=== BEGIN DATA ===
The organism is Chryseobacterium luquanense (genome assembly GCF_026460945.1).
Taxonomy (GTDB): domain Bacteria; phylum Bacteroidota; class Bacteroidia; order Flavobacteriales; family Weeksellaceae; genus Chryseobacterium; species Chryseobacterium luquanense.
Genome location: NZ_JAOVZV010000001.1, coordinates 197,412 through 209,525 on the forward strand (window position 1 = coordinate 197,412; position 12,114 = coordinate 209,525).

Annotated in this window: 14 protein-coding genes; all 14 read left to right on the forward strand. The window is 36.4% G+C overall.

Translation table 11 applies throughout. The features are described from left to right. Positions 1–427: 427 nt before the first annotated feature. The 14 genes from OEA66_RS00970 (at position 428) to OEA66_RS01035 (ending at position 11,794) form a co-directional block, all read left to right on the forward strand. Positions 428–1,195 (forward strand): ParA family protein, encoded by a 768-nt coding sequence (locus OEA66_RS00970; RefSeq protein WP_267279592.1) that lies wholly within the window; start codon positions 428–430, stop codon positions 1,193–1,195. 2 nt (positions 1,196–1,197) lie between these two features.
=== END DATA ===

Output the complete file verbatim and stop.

The organism is Chryseobacterium luquanense (genome assembly GCF_026460945.1).
Taxonomy (GTDB): domain Bacteria; phylum Bacteroidota; class Bacteroidia; order Flavobacteriales; family Weeksellaceae; genus Chryseobacterium; species Chryseobacterium luquanense.
Genome location: NZ_JAOVZV010000001.1, coordinates 197,412 through 209,525 on the forward strand (window position 1 = coordinate 197,412; position 12,114 = coordinate 209,525).

Annotated in this window: 14 protein-coding genes; all 14 read left to right on the forward strand. The window is 36.4% G+C overall.

Translation table 11 applies throughout. The features are described from left to right. Positions 1–427: 427 nt before the first annotated feature. The 14 genes from OEA66_RS00970 (at position 428) to OEA66_RS01035 (ending at position 11,794) form a co-directional block, all read left to right on the forward strand. Positions 428–1,195 (forward strand): ParA family protein, encoded by a 768-nt coding sequence (locus OEA66_RS00970; RefSeq protein WP_267279592.1) that lies wholly within the window; start codon positions 428–430, stop codon positions 1,193–1,195. 2 nt (positions 1,196–1,197) lie between these two features.